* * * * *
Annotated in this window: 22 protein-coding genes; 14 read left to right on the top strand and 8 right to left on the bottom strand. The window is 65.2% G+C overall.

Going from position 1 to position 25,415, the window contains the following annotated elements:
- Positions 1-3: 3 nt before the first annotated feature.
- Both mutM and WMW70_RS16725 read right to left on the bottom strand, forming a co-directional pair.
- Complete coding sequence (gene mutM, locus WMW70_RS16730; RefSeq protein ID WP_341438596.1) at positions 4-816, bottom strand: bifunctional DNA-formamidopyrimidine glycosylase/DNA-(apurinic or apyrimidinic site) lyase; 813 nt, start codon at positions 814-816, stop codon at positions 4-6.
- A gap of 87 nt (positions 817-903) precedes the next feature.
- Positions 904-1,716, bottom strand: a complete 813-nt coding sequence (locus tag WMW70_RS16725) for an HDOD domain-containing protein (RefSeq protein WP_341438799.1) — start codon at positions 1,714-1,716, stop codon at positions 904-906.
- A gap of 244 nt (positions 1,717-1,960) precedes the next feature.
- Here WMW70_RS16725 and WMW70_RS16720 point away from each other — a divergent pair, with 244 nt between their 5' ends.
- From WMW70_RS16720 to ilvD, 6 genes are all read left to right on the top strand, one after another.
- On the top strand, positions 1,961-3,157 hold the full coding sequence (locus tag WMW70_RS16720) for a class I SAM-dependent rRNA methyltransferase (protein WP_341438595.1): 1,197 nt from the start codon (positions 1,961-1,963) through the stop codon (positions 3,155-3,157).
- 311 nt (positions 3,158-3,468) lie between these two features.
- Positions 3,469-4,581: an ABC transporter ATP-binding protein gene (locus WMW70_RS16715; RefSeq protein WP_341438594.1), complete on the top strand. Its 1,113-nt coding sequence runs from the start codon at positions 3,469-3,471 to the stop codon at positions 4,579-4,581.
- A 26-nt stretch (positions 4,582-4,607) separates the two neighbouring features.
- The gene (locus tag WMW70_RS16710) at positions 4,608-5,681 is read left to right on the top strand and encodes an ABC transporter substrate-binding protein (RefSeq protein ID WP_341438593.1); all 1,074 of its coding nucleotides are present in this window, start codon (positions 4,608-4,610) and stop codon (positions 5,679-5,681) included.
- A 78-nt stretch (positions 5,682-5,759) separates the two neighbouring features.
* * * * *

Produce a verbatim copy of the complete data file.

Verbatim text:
Annotated in this window: 22 protein-coding genes; 14 read left to right on the top strand and 8 right to left on the bottom strand. The window is 65.2% G+C overall.

Going from position 1 to position 25,415, the window contains the following annotated elements:
- Positions 1-3: 3 nt before the first annotated feature.
- Both mutM and WMW70_RS16725 read right to left on the bottom strand, forming a co-directional pair.
- Complete coding sequence (gene mutM, locus WMW70_RS16730; RefSeq protein ID WP_341438596.1) at positions 4-816, bottom strand: bifunctional DNA-formamidopyrimidine glycosylase/DNA-(apurinic or apyrimidinic site) lyase; 813 nt, start codon at positions 814-816, stop codon at positions 4-6.
- A gap of 87 nt (positions 817-903) precedes the next feature.
- Positions 904-1,716, bottom strand: a complete 813-nt coding sequence (locus tag WMW70_RS16725) for an HDOD domain-containing protein (RefSeq protein WP_341438799.1) — start codon at positions 1,714-1,716, stop codon at positions 904-906.
- A gap of 244 nt (positions 1,717-1,960) precedes the next feature.
- Here WMW70_RS16725 and WMW70_RS16720 point away from each other — a divergent pair, with 244 nt between their 5' ends.
- From WMW70_RS16720 to ilvD, 6 genes are all read left to right on the top strand, one after another.
- On the top strand, positions 1,961-3,157 hold the full coding sequence (locus tag WMW70_RS16720) for a class I SAM-dependent rRNA methyltransferase (protein WP_341438595.1): 1,197 nt from the start codon (positions 1,961-1,963) through the stop codon (positions 3,155-3,157).
- 311 nt (positions 3,158-3,468) lie between these two features.
- Positions 3,469-4,581: an ABC transporter ATP-binding protein gene (locus WMW70_RS16715; RefSeq protein WP_341438594.1), complete on the top strand. Its 1,113-nt coding sequence runs from the start codon at positions 3,469-3,471 to the stop codon at positions 4,579-4,581.
- A 26-nt stretch (positions 4,582-4,607) separates the two neighbouring features.
- The gene (locus tag WMW70_RS16710) at positions 4,608-5,681 is read left to right on the top strand and encodes an ABC transporter substrate-binding protein (RefSeq protein ID WP_341438593.1); all 1,074 of its coding nucleotides are present in this window, start codon (positions 4,608-4,610) and stop codon (positions 5,679-5,681) included.
- A 78-nt stretch (positions 5,682-5,759) separates the two neighbouring features.